In two recent decisions, the New Jersey Appellate Division made clear that purchasers of homes from the original owners cannot sue the manufacturer of an exterior siding product for the home under the New Jersey Products Liability Act, N.J.S.A. 2A:58C-1 to -11 (“NJPLA”) if they suffer only economic losses. In addition, the purchasers also cannot assert a claim under the New Jersey Consumer Fraud Act, N.J.S.A. 56:8-1 to -184 without some evidence of representations or concealments from the manufacturer made to them regarding the product. These two decisions should cause home buyers to be especially diligent when reviewing their home inspection reports, as they now may be precluded from asserting tort claims against the manufacturer of faulty or defective products or systems, and will have to rely primarily on contract claims against sellers for relief.

In Marrone v. Greer & Polman Construction, Inc., 405 N.J. Super. 288 (App. Div. 2009) and Dean v. Barrett Homes, Inc., 406 N.J. Super. 453 (App. Div. 2009), the Appellate Division addressed similar claims by homeowners regarding the Exterior Insulation Finish System, or EIFS, siding that was applied to each of their houses. EIFS is a system that incorporates foam insulation panels, reinforced mesh and a textured finished coating to the siding of the house. The finished product resembles a stucco finish. In both cases, the Marrones and the Deans purchased their homes from the original homeowner.

Both houses were built in 1995. The Marrones purchased their home in 2003 and the Deans purchased their home in 2002. Each homeowner later developed problems with the EIFS siding. Each party then sued, among others, the EIFS manufacturer, the subcontractor who applied the EIFS, and the general contractor who built the house. Neither the Marrones nor the Deans sued either of the sellers of the homes. The buyers each settled with the general contractor and subcontractor, leaving only the tort claims against the manufacturer of the EIFS product for disposition by the Court.

The Marrones and Deans each ultimately discovered that the EIFS siding on their homes was defective and had caused damage to the EIFS itself, as well as damage to the roof, soffits, sheathing, framing, substrate of the house, windows and doors. Although it is not stated how much the Marrones spent to repair the EIFS on their home, the Deans spent approximately $150,000 replacing the siding and other work to the exterior and interior of the house. Neither the Marrones nor the Deans alleged that the EIFS caused any personal injury or damage to anything other than their homes.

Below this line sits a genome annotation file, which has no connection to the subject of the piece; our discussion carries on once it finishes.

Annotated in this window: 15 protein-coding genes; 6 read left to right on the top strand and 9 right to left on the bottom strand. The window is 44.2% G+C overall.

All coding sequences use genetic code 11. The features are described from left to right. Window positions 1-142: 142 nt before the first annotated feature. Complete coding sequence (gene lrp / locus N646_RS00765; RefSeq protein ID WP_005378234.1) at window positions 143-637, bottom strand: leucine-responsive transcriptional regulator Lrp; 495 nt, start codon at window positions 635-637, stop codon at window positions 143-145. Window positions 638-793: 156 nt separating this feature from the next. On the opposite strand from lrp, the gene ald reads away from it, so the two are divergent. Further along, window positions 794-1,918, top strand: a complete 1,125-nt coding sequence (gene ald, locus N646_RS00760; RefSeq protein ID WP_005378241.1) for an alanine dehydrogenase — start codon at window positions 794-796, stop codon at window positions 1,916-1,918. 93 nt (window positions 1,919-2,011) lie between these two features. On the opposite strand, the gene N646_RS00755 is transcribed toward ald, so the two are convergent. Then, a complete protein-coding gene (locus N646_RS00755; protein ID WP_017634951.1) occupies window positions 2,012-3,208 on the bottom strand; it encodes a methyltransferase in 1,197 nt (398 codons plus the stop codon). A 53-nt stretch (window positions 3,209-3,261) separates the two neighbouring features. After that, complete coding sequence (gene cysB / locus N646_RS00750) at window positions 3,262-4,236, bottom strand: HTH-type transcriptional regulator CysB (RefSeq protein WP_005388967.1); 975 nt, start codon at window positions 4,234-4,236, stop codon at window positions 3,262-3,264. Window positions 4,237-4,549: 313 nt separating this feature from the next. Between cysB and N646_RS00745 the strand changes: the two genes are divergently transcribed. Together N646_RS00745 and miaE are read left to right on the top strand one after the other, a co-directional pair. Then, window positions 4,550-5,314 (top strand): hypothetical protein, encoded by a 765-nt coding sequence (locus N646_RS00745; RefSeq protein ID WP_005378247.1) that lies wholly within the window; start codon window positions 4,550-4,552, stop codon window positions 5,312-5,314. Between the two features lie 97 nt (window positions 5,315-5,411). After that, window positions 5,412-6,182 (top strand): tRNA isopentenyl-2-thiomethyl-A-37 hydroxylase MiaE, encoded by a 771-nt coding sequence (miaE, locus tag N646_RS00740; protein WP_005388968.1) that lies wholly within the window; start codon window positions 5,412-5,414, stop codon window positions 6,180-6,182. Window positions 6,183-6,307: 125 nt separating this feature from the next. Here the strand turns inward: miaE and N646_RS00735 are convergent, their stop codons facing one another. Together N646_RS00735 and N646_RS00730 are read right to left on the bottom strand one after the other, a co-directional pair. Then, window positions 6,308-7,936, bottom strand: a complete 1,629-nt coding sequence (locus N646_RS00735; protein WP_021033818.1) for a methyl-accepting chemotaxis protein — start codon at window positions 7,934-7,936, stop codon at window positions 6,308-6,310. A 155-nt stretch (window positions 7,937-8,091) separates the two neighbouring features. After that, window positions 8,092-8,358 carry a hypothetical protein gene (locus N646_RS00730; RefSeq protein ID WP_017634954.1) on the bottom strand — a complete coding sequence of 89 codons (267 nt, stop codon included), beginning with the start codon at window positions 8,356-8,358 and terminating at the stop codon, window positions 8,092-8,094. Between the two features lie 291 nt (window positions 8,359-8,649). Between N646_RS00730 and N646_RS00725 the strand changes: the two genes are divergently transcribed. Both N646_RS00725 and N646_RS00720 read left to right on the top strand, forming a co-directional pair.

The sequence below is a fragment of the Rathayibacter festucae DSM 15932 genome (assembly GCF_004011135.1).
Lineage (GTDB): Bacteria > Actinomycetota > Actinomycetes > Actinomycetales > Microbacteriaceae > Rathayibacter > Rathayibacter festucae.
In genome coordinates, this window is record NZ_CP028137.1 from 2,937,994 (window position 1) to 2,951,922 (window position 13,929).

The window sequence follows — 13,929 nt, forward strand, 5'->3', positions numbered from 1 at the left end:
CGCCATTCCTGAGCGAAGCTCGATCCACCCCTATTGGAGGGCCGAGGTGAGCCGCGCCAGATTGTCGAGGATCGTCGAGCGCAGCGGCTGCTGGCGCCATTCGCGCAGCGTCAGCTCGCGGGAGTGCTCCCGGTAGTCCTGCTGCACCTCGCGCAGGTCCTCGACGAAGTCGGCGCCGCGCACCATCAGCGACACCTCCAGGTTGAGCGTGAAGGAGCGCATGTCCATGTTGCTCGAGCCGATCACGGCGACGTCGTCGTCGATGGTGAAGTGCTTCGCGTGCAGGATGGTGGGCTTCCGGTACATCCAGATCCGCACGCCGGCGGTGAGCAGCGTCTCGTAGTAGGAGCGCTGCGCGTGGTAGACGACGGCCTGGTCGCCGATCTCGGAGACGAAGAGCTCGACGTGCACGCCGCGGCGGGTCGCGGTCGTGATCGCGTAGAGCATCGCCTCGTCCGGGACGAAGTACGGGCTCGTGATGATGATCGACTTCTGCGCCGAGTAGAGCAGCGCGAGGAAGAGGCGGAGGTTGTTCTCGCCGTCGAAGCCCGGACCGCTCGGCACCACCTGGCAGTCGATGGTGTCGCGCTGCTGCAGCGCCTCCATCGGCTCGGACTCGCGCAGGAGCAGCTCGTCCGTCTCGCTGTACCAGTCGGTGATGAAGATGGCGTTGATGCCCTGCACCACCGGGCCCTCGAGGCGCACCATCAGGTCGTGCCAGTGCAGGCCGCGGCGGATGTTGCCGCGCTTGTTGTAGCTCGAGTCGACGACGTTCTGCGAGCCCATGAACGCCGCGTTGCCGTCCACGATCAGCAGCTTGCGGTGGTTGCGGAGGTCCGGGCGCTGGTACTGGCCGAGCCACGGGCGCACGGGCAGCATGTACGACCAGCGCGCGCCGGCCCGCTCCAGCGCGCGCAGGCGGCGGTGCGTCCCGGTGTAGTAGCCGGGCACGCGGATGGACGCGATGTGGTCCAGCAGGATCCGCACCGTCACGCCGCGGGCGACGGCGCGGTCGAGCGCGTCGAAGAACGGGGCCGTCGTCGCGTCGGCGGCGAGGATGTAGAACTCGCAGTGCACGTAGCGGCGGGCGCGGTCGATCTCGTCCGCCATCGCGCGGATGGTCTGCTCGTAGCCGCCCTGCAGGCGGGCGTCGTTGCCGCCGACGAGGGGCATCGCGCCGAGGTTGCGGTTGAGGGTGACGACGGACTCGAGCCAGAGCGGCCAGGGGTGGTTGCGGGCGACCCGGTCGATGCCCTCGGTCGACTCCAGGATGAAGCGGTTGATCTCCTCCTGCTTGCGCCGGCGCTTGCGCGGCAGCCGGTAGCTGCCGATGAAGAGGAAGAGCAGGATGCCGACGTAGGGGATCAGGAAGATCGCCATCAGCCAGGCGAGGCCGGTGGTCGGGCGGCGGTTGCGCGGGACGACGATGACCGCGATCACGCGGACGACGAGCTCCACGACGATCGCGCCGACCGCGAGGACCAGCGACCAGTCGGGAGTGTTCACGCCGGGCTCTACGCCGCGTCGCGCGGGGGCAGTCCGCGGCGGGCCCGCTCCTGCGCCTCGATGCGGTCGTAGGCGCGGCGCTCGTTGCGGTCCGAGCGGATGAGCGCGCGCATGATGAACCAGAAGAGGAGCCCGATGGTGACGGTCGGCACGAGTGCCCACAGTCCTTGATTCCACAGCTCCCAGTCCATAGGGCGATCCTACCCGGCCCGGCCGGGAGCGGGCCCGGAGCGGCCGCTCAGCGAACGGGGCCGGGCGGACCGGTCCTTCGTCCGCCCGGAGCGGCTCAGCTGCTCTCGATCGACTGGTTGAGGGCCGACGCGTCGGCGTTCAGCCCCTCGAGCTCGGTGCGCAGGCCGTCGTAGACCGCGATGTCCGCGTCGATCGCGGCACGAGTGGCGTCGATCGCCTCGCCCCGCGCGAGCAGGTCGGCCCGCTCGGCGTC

The Appellate Division affirmed the granting of summary judgment on each of the NJPLA claims based on the ‘economic loss’ doctrine. The Court in Marrone defined economic loss as “the diminution in value of the product because it is inferior in quality and does not work for the general purpose for which it was manufactured and sold.” The Appellate Division concluded that actions where a purchaser is claiming damage to the product itself, rather than any personal injury or damage to other property, are better suited for contract claims, rather than tort claims, such as a claim under the NJPLA.

The Appellate Division emphasized the policy decisions underlying tort and contract principles and concluded that “the policy behind contract law ‘operated on the premise that the contracting parties, in the course of bargaining of the terms of the sale, are able to allocate risks and costs of the potential nonperformance.’” The Appellate Division determined that rather than pursue the tort claim under the NJPLA, the Marrones and the Deans had the opportunity to negotiate with each of the sellers over the EIFS siding, by either walking away from the deal or insisting that the sellers remediate the EIFS defect. Each of the sellers did not take that action and they were not then permitted to pursue a claim against the manufacturer in tort.

Each of the Marrones and the Deans argued that the EIFS siding did cause damage to “other property” far beyond just the EIFS itself. They each claimed damage to other parts of their houses, including the roof and soffits, windows, doors, sheathing and wood framing. The Appellate Division in both Marrone and Dean found that these other parts of the house were all component parts of the house and not separate from the EIFS. The Appellate Division concluded that the buyers purchased a house, not the components parts separately, and any damage to the other component parts of the house were still damage to the “product” itself. As a result, those claims did not take the cases outside of the economic loss doctrine and summary judgment was still appropriate.

A consequence of these two decisions is that it is incumbent upon buyers to negotiate with sellers over problems that may arise from EIFS, or any other potential system or product of a house, at the time of the sale, rather than waiting and asserting a tort claim if something later goes wrong.